Christian view of marriage

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In the Christian faith, marriage is viewed as a lifelong union of a man and a woman in the eyes of God. One commonly used text is from the Gospel of Matthew.

"...For this reason a man shall leave his father and mother and be joined to his wife, and the two shall become one flesh. So then, they are no longer two but one flesh. Therefore what God has joined together, let not man separate." Matthew 19: 5-6

Virtually all Christian denominations frown on divorce, although some more harshly than others.

View of Catholic Christians

In Catholicism, marriage is one of the seven sacraments. Catholics view divorce (voluntary termination of the marriage) as literally impossible and non-existent; once a couple weds, there is no way to dissolve the marriage. Soon after the development of this rule a loophole developed; a couple could effect what amounted to a divorce if they could prove that their marriage was invalid in the first place; this technique was known as an annullment. Today Catholics in the U.S. can so easily attain annullments, for a modest to substantial donation, that it is considered defacto divorce.

Information on Catholic annullments Diocese of San Jose Annulment Tribunal Catholic divorce?


View of Orthodox Christians

In Eastern Orthodoxy, marriage is also treated as a sacrament, and as an ordination, and (like all ordinations) like a martyrdom, as each spouse learns to die to himself or herself for the sake of the other. Like all ordinations, it is viewed as revealing and sealing the relationship that has formed between the couple. In addition, marriage is an icon or image of the the relationship between Jesus Christ and the Church. This somewhat akin to the Old Testament prophets' use of marriage as an analogy to describe the relationship between God and Israel. Divorce is discouraged, but allowed, in this case to acknowledge that the relationship no longer exists. A priest or deacon is not permitted to remarry and also remain a priest or deacon, whether they have been divorced or widowed. (Bishops are always celibate.) A lay member may obtain permission to remarry under the counsel of a priest, but the ceremony and prayers would be different, less joyful and more sobre and sombre.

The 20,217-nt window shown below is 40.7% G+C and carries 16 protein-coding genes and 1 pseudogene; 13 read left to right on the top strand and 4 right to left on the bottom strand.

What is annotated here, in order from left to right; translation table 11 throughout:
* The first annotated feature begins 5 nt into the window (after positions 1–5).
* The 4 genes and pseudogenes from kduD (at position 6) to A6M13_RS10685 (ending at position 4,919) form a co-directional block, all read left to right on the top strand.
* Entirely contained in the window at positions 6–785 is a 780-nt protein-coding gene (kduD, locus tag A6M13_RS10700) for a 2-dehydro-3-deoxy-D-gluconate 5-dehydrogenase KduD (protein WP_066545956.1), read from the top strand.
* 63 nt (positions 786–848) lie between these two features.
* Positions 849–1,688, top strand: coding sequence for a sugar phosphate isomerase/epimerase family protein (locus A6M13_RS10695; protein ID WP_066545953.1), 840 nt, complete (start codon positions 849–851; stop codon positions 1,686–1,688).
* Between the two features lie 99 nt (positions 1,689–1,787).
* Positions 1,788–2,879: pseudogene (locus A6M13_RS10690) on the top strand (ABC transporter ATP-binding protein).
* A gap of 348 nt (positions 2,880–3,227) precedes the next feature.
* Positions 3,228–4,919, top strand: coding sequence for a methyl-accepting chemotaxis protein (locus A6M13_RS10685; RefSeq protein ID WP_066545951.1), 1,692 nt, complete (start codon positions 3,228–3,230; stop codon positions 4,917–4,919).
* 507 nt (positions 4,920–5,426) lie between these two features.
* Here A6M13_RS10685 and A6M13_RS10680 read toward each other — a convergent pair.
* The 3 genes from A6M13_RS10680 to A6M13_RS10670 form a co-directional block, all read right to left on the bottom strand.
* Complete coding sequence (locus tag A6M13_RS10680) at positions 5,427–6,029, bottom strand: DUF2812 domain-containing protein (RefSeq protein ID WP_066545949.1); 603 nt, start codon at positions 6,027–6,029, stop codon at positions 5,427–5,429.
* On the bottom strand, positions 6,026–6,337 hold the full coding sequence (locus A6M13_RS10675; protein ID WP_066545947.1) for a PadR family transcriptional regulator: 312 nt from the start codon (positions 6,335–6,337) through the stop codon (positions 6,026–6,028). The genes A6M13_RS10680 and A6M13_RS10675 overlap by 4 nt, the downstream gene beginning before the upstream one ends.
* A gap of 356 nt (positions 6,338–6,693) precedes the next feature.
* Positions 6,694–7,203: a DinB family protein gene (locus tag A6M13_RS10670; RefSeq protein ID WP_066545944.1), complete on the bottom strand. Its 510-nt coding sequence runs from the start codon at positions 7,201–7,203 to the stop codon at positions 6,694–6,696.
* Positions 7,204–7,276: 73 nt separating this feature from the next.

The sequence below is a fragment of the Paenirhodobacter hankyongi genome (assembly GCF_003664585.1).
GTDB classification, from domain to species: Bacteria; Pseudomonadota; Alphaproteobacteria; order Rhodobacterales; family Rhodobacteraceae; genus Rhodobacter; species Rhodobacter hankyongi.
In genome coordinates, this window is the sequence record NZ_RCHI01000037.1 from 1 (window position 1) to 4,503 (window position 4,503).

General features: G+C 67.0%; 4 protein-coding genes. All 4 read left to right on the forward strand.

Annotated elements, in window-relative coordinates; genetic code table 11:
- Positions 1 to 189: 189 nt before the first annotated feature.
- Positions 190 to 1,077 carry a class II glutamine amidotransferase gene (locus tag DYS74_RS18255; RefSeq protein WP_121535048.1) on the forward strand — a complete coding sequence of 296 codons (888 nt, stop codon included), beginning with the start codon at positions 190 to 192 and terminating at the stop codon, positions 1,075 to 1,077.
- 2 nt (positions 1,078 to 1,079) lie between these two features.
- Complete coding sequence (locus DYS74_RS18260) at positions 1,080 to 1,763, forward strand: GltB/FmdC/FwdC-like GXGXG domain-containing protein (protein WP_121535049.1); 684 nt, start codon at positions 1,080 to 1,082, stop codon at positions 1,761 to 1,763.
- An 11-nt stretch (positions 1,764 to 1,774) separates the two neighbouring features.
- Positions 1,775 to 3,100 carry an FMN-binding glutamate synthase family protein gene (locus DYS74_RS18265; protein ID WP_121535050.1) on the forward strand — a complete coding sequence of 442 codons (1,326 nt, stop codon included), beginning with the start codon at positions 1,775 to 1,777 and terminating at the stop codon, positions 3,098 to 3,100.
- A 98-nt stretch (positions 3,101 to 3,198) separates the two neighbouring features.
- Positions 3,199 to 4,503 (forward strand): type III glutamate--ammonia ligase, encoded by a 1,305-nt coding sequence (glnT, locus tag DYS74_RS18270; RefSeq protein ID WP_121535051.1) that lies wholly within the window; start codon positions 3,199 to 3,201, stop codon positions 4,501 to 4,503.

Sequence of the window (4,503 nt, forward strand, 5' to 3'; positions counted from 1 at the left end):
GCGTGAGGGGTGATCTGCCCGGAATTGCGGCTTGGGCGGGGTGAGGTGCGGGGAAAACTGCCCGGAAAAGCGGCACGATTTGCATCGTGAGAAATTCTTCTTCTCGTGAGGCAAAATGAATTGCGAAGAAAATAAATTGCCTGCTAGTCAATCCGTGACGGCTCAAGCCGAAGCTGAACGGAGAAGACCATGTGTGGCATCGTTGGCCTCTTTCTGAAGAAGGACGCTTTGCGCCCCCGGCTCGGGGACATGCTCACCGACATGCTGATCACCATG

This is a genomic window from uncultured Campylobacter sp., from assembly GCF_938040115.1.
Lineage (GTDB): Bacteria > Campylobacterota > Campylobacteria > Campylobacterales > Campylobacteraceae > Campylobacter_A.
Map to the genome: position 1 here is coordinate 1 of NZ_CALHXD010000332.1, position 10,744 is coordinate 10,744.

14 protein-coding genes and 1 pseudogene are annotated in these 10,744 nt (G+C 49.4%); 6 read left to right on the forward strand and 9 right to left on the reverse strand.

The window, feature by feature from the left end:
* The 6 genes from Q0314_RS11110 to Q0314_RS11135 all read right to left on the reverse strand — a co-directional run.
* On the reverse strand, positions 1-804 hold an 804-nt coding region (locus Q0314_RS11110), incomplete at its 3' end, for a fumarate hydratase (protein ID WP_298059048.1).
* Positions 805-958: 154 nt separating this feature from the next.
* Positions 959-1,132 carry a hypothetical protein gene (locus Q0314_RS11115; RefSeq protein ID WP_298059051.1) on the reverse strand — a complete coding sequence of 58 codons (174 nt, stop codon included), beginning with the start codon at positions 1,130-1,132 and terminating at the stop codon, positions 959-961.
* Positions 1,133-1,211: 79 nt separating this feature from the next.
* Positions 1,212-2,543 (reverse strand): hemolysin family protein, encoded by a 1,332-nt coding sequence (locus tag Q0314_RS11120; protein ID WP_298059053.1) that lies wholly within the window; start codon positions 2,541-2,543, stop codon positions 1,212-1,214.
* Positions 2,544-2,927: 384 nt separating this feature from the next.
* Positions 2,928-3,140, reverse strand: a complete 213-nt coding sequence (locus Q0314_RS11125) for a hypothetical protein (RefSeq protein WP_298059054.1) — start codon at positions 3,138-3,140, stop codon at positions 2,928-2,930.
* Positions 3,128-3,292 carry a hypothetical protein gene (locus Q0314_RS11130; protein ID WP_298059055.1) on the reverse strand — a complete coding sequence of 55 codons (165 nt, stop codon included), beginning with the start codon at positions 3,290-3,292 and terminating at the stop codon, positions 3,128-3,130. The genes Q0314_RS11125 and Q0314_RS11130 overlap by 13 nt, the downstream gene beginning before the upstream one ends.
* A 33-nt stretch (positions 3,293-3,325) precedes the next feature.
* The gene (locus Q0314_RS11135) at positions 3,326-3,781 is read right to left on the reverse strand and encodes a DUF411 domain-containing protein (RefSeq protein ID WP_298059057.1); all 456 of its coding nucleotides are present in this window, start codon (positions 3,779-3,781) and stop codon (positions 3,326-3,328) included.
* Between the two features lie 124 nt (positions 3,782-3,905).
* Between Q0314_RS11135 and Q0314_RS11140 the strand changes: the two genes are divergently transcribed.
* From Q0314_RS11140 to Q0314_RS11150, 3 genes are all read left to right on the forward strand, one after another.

View of Protestant Christians

To protestant Christians, marriage is not a sacrament, because there are no sacraments, in general, for protestants. Marriage is considered to be holy (set apart, specially, by God the meaning of 'sacra'= holy). Marriage is generally agreed to be an earthly figure or type of the christian's relationship with Christ Jesus, especially in regard to the scripture 'the two shall become one', also is a figure of Christ's relationship with God and the Holy Spirit.

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In most countries with religious Christian majorities, civil divorce is legally available and fairly common. Whether or not this civil divorce is recognized by a church varies from denomination to denomination.

Also see the entry on Religious_aspects_of_marriage for all religions.

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